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Smith-Machine Drag Curl


Targets:
Biceps, with emphasis on the longer (outer) head or “peak”.

Best In Workout:
You can placed the frag curl anywhere in your training repertoire, just as long as you precede or follow it woth moves that hit the short, inner head as well as your forearms.

Sets & Reps:
Perform 3-4 sets with 12-15 reps

It’s A Drag:
Stand holding a bar in front of your upper thighs, with your chest up, shoulders back and eyes focused forward. Begin the move by pulling your elbows back as you raise the bar toward your upper abs/lower chest. With the drag curl, you are forced to eliminate as much deltoid involvement as possible. This means you want to keep your elbows back and pull your elbows behind you as you drag the bar up your abdomen., which is why the range of motion is so limited.

Range Of Motion:
The bar should not come any higher than your upper abs. If it does, it means you are allowing your elbows to travel too far forward., engaging more delts than desired. Make sure those elbows move backward not forward.

No Balance Required:
Because you are using the Smith-machine, you do not have to worry about balancing the bar. Therefore, you can probably lift more weight than you would typically lift with the free-weight version. Do not be afraid to overload the muscles.


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Arm Work-out


Arms

Here is a workout which focuses on the arms. This workout will leave you with a pump.

Biceps
Concentration Curls – 5-6 sets, 12 reps
Wide-Grip Barbell Curls – 5 sets, 12 reps
Hammer Curls – 5 sets, 12 reps
Standing Bent-Over Concentration Curls – 5 sets, 12 reps.

Triceps
One-Arm Overhead Extension – 5-6 sets, 12 reps
Pressdown – 5 sets, 12 reps
One-Arm Pressdown – 5 sets, 12 reps
Rope Pressdown – 5 sets, 12-15 reps


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Wide-Grip Standing Barbell Curl


Wide-grip standing barbell curl

1) Stand up with your torso upright while holding a barbell at the wide outer handle. The palm of your hands should be facing forward. The elbows should be close to the torso. This will be your starting position.
2) While holding the upper arms stationary, curl the weights forward while contracting the biceps as you breathe out.
Tip: Only the forearms should move.
3) Continue the movement until your biceps are fully contracted and the bar is at shoulder level. Hold the contracted position for a second and squeeze the biceps hard.
4) Slowly begin to bring the bar back to starting position as your breathe in.
5) Repeat for repetitions.

Variations:
1) You can also perform this movement using an EZ-bar or EZ-attachment hooked to a low pulley. This variation seems to really provide a good contraction at the top of the movement.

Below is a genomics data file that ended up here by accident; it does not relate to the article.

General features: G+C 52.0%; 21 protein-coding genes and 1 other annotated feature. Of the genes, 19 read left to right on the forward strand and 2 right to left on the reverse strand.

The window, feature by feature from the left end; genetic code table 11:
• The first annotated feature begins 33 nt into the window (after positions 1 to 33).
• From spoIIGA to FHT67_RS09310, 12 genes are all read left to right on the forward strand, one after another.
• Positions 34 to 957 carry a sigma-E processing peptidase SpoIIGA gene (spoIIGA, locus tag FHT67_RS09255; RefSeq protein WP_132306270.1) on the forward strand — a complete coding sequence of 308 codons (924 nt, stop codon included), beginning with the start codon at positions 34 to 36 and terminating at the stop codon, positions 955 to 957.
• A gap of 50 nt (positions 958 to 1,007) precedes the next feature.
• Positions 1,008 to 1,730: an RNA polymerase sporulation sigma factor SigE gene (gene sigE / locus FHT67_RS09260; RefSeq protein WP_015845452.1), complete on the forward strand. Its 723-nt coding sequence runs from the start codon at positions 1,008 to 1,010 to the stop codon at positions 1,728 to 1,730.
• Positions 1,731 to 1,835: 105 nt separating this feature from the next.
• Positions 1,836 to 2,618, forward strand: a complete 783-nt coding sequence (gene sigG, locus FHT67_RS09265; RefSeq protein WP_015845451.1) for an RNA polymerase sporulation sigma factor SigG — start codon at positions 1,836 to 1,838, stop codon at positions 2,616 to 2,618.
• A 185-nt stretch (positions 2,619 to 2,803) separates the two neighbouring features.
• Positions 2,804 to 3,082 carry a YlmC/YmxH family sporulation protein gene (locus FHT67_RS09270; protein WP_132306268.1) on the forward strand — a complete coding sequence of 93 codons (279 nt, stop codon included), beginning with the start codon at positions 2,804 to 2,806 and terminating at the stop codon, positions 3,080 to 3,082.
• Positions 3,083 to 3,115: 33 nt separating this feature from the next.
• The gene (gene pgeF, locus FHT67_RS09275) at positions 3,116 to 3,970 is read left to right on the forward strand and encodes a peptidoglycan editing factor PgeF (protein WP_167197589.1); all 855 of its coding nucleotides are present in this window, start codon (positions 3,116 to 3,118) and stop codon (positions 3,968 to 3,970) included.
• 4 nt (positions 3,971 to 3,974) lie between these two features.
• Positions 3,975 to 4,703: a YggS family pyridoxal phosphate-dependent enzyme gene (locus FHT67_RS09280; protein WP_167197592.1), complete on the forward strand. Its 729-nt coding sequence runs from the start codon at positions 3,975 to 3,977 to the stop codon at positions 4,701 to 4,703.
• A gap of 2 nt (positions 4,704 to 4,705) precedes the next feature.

2) You may also use the closer grip for variety purposes.


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Standing Bent-Over Concentration Curls


1) Stand with feet in a wide staggered stance (one foot out in form of the other).
2) Bend at the waist keeping your back straight. You body should be leaning forwards and to the side that you are not lifting the dumbbell with (foot that is forward).
3) Keep your abs tight and head aligned with the spine, hold a dumbbell in your hand. Keep your arm hanging down with the other arm rested on top of your knee for added support.
4) Curl the dumbbell in a smooth arc to the top and then slowly return it to full-arm extension. Ensure that the elbow is positioned at the same point throughout the curl.


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Hammer Curls


Hammer Curls
Dumbbell hammer curls is an auxiliary arm exercise that primarily develops the bicep brachii (bicep) and forearm (brachioradialis). With the hammer curl, your get more forearm involvement.

1) Stand erect holding a dumbbell in each hand, to your side. Ensure palms are facing inwards and arms are straight.
2) With elbows to your sides, raise one dumbbell until the forearm is vertical and the thumb is facing your shoulder.
3) Lower to the original position and repeat with alternative arm.

The biceps may be exercised alternating (as described), simultaneous, or in simultaneous-alternating fashion. When elbows are fully flexed, they can travel forward slightly allowing forearms to be no more than vertical. This additional movement allows for relative release of tension in muscles between repetitions.